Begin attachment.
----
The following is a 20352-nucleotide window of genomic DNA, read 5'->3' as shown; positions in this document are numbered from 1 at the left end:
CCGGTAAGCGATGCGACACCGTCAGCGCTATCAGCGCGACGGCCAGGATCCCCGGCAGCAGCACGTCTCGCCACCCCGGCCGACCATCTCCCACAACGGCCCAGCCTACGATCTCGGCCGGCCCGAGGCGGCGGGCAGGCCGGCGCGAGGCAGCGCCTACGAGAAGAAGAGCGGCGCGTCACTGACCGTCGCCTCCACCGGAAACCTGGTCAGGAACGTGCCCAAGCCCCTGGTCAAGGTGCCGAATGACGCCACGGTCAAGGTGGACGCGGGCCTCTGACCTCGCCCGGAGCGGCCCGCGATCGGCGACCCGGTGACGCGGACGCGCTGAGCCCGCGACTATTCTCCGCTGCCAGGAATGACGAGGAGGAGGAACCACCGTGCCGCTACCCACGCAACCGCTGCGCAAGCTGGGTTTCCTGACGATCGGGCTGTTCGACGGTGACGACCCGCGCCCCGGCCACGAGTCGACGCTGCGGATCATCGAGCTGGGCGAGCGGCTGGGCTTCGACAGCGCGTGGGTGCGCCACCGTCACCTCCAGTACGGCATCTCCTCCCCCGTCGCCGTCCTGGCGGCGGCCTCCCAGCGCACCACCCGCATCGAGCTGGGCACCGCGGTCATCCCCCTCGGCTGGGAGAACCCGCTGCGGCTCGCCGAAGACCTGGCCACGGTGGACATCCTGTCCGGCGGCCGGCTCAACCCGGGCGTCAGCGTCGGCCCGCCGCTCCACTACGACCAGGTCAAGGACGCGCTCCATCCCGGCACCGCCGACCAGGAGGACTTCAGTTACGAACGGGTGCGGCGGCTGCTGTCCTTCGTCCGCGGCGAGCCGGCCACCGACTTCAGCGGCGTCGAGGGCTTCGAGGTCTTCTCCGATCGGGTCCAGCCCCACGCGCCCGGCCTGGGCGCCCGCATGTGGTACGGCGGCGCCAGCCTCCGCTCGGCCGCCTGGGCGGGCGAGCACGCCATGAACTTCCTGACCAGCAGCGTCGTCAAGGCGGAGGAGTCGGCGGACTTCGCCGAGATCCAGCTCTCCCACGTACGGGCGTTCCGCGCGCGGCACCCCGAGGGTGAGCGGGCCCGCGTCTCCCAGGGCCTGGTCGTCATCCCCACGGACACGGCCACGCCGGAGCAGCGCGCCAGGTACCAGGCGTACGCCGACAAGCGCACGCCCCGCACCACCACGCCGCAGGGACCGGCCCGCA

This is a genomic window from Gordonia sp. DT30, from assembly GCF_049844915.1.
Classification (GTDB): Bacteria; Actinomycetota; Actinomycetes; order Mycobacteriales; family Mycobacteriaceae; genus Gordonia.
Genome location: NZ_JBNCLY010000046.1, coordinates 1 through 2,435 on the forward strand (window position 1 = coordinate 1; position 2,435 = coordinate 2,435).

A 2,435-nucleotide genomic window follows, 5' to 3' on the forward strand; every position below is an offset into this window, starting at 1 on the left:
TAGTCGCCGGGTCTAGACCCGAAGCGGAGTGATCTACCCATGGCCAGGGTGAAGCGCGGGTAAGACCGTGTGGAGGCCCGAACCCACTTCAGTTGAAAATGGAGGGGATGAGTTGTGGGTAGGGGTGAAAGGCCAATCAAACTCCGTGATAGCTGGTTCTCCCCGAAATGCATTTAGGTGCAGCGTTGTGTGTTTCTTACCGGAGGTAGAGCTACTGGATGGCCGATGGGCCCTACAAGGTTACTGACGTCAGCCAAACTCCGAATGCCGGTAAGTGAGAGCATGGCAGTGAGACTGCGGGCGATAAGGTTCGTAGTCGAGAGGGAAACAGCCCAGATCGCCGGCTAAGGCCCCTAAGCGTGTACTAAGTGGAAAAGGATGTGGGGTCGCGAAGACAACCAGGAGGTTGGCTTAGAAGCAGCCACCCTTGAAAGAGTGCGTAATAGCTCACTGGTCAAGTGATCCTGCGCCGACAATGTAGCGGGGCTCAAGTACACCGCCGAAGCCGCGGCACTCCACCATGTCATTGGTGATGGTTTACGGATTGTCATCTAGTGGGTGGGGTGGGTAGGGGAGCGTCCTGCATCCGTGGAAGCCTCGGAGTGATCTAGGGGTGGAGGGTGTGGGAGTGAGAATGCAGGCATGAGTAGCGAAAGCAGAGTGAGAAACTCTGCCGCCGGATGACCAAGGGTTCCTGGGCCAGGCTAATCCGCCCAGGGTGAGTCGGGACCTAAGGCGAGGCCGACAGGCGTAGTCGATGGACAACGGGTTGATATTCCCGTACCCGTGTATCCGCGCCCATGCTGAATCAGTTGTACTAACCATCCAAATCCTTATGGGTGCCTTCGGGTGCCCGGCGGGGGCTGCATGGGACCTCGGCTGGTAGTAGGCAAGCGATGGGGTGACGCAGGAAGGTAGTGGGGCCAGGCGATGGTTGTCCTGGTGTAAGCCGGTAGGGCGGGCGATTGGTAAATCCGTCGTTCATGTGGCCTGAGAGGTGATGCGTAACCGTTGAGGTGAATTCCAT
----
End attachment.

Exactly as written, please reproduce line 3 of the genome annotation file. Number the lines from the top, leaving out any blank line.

This is a genomic window from Gordonia sp. DT30, from assembly GCF_049844915.1.